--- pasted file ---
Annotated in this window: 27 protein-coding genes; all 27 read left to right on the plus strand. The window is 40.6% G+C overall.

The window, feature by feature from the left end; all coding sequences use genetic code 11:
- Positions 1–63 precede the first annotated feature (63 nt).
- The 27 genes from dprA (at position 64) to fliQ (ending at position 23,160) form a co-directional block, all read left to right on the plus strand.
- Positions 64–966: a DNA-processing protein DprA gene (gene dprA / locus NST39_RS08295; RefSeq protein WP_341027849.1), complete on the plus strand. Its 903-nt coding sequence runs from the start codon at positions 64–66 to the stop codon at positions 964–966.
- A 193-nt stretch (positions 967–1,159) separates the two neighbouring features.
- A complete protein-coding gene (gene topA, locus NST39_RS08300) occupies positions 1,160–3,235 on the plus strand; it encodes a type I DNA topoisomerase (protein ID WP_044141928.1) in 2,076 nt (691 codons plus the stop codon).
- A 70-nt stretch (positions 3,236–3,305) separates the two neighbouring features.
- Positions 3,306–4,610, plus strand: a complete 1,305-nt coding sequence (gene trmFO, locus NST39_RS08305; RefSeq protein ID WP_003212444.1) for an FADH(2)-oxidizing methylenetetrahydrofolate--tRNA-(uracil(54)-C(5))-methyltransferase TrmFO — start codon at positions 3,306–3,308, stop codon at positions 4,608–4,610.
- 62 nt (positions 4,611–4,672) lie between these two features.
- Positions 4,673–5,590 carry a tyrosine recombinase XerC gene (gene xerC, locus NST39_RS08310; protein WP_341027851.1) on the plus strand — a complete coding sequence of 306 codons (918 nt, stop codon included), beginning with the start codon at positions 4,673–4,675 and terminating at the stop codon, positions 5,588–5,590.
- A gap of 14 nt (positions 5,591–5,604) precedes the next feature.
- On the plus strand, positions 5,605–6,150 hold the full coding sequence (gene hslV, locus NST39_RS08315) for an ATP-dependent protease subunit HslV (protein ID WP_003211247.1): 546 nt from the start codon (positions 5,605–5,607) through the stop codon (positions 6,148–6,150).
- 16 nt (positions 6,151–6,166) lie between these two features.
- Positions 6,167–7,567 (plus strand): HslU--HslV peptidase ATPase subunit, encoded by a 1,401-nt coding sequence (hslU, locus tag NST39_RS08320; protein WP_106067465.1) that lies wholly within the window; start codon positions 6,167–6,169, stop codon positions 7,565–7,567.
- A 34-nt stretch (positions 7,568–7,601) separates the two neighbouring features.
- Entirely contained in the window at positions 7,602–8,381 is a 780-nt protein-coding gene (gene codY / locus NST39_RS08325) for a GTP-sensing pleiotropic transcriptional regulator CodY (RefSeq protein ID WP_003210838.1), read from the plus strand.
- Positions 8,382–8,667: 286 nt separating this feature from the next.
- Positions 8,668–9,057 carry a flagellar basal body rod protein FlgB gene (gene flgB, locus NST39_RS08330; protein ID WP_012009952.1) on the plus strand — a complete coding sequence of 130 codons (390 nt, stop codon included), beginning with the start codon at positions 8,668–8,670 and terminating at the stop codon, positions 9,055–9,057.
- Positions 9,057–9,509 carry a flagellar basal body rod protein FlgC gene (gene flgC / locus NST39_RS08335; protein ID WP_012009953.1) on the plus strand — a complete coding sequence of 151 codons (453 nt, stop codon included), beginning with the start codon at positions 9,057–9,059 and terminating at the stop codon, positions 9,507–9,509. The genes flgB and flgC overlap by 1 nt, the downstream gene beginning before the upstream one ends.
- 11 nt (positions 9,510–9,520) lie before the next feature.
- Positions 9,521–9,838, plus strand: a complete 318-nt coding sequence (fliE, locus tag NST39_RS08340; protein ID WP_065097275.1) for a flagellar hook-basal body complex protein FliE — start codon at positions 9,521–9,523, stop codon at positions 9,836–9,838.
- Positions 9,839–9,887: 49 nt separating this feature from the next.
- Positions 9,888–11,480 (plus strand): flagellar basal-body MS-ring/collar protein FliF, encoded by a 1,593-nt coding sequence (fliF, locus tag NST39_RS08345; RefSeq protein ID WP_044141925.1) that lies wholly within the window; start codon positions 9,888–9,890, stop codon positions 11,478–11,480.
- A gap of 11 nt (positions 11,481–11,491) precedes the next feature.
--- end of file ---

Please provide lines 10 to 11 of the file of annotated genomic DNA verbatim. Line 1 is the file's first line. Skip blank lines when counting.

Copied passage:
- 62 nt (positions 4,611–4,672) lie between these two features.
- Positions 4,673–5,590 carry a tyrosine recombinase XerC gene (gene xerC, locus NST39_RS08310; protein WP_341027851.1) on the plus strand — a complete coding sequence of 306 codons (918 nt, stop codon included), beginning with the start codon at positions 4,673–4,675 and terminating at the stop codon, positions 5,588–5,590.